Anatomy of a Trade

KMX - Anatomy of a Trade

Anatomy of a Trade

Anyone who has listened to tastytrade for more than a few days has surely heard us say, “Trade small and trade often.” That’s because we are convinced that if your number of occurrences is large enough then the “Law of Large Numbers” will provide you with the best chance to succeed. Implicit in this is the understanding that bad trades happen. You did everything right but things didn’t go your way. We are convinced that even those trades, when properly handled, can often be turned into scratches or small winners. We outline one such trade below. How did we do it?

It should be no big surprise that we were selling premium using a Delta Neutral strategy. We sold an at-the-money (ATM) August $50 Straddle in Carmax, Inc. (KMX) which had a high Implied Volatility Rank (IVR)
for a 4.78 credit on July 7, 2016. The trade went against us right from the start and required defensive adjustments within one week as the stock moved sharply to the upside. We rolled the untested put to the $55 strike, about the current price of KMX. This meant that we were inverted. When we are defending a Strangle that has gone wrong going inverted is our last defensive move but Straddles, by their very nature, change the order of things. One week has gone by and we are short the $50/$55 inverted Strangle. We picked up an additional credit of 1.23 on the roll. Day 18 saw our second adjustment. The stock climbed higher and we rolled our short Put higher too by selling the $55/$57.5 Vertical Put Spread and picked up an additional 0.67 credit. We are still not above breakeven.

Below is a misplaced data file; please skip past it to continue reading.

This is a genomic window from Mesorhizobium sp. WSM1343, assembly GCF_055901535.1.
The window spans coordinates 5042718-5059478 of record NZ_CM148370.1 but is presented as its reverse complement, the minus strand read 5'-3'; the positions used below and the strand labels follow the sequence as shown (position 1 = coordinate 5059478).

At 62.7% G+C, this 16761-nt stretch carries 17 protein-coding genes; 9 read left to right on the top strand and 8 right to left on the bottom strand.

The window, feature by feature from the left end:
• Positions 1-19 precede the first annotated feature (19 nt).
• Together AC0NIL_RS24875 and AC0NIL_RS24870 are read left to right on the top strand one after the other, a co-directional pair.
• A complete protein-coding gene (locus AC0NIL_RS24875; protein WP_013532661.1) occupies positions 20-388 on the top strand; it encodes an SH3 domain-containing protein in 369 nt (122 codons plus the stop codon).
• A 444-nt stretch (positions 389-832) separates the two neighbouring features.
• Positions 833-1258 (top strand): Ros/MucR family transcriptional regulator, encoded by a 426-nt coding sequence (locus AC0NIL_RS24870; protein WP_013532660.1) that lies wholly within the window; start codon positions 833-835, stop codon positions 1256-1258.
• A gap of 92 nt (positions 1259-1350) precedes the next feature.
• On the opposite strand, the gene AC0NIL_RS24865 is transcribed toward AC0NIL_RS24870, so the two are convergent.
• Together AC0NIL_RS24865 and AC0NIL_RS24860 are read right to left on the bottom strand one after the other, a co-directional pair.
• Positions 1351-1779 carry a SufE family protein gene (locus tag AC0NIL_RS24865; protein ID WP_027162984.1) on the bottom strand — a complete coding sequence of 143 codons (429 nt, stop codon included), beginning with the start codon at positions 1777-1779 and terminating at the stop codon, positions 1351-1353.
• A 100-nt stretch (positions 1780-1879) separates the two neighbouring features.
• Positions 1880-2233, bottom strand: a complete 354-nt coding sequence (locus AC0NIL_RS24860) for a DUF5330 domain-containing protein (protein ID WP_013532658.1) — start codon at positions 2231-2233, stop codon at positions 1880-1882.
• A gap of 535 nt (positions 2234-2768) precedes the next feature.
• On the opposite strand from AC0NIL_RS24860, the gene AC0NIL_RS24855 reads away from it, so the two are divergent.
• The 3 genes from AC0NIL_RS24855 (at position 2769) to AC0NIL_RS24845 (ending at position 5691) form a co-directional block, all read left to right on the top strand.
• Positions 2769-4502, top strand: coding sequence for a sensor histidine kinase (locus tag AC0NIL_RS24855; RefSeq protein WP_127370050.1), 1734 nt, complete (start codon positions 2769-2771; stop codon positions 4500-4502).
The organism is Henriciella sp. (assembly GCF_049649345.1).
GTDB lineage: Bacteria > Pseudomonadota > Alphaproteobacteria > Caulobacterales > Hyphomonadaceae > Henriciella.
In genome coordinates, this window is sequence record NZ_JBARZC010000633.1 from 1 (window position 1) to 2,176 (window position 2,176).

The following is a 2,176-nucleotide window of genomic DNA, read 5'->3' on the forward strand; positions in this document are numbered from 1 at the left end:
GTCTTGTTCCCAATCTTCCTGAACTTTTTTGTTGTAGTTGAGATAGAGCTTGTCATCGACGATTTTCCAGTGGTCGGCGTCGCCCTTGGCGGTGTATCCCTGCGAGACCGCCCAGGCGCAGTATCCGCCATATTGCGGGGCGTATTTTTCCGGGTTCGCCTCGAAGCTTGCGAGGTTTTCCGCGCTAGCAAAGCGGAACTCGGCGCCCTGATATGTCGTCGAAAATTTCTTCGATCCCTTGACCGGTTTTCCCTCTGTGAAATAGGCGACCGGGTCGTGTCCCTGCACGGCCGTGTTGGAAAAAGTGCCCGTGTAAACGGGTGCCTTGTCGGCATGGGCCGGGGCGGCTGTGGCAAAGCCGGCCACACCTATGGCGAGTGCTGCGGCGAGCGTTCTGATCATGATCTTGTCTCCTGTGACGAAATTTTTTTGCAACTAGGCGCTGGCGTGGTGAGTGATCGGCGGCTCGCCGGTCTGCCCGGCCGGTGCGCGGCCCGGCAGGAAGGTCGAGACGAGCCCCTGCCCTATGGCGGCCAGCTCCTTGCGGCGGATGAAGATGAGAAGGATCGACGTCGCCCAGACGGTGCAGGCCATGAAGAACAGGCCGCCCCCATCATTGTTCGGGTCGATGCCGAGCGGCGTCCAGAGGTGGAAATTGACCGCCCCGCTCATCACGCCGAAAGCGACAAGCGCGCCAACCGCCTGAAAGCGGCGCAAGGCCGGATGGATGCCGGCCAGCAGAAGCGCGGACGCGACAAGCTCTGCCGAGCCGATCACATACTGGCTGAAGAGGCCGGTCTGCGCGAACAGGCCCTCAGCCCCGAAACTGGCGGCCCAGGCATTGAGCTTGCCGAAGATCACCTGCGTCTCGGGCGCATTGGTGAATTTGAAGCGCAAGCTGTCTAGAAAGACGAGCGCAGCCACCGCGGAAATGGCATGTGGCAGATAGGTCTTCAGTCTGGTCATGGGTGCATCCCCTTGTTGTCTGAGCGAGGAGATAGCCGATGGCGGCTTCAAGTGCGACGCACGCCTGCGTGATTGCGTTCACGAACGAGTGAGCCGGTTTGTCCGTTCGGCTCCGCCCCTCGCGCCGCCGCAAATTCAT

Day 28 of the trade came along and we are still down and KMX is around $60. Now we had to roll out in price again but also in time for duration. We rolled the August $57.5 Put to the September $60 Put. We also rolled the Call forward in time. We picked up an additional 2.02 credit on that roll. The final roll was to move everything to October expiration. That roll brought in 2.34 which continued to improve our cost basis. The stock started coming back our way and on day 76 we took off the position. The debit paid was 0.04 less than our total credits. A price chart of KMX with marks noting the time of each roll was displayed and a table was provided which listed each move in detail. While this took time and tied up some capital we have no doubt that this was a better solution than simply exiting the trade.

Watch this segment of Anatomy Of A Trade with Tom Sosnoff and Tony Battista for the important takeaways and the step-by step process showing how we turned an immediate and painful loser into a scratch.

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